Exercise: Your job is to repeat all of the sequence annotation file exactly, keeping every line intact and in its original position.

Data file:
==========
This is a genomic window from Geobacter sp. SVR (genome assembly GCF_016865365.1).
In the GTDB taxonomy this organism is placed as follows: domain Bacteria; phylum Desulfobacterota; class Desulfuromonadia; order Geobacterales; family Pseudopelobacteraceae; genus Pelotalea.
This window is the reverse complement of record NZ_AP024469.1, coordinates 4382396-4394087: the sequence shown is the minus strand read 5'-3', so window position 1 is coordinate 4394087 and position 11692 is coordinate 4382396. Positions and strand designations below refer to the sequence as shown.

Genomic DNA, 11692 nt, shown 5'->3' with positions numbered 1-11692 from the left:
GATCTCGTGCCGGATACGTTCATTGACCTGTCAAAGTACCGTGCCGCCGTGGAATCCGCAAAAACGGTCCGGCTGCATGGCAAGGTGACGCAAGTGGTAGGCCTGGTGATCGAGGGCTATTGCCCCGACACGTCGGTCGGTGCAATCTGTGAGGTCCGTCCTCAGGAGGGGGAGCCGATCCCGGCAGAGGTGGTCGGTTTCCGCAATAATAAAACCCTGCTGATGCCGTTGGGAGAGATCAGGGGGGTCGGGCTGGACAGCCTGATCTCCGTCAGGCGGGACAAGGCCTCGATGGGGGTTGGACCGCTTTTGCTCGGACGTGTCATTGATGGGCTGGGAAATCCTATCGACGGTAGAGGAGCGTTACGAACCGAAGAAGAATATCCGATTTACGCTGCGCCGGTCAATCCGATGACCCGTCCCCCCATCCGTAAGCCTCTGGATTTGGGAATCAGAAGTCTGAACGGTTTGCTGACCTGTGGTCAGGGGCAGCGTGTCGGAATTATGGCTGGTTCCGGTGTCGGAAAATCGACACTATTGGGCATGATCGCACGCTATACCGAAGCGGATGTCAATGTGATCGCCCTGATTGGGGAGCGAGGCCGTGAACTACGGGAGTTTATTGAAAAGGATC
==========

This is a genomic window from Geobacter sp. SVR (genome assembly GCF_016865365.1).
In the GTDB taxonomy this organism is placed as follows: domain Bacteria; phylum Desulfobacterota; class Desulfuromonadia; order Geobacterales; family Pseudopelobacteraceae; genus Pelotalea.
This window is the reverse complement of record NZ_AP024469.1, coordinates 4382396-4394087: the sequence shown is the minus strand read 5'-3', so window position 1 is coordinate 4394087 and position 11692 is coordinate 4382396. Positions and strand designations below refer to the sequence as shown.

Genomic DNA, 11692 nt, shown 5'->3' with positions numbered 1-11692 from the left:
GATCTCGTGCCGGATACGTTCATTGACCTGTCAAAGTACCGTGCCGCCGTGGAATCCGCAAAAACGGTCCGGCTGCATGGCAAGGTGACGCAAGTGGTAGGCCTGGTGATCGAGGGCTATTGCCCCGACACGTCGGTCGGTGCAATCTGTGAGGTCCGTCCTCAGGAGGGGGAGCCGATCCCGGCAGAGGTGGTCGGTTTCCGCAATAATAAAACCCTGCTGATGCCGTTGGGAGAGATCAGGGGGGTCGGGCTGGACAGCCTGATCTCCGTCAGGCGGGACAAGGCCTCGATGGGGGTTGGACCGCTTTTGCTCGGACGTGTCATTGATGGGCTGGGAAATCCTATCGACGGTAGAGGAGCGTTACGAACCGAAGAAGAATATCCGATTTACGCTGCGCCGGTCAATCCGATGACCCGTCCCCCCATCCGTAAGCCTCTGGATTTGGGAATCAGAAGTCTGAACGGTTTGCTGACCTGTGGTCAGGGGCAGCGTGTCGGAATTATGGCTGGTTCCGGTGTCGGAAAATCGACACTATTGGGCATGATCGCACGCTATACCGAAGCGGATGTCAATGTGATCGCCCTGATTGGGGAGCGAGGCCGTGAACTACGGGAGTTTATTGAAAAGGATC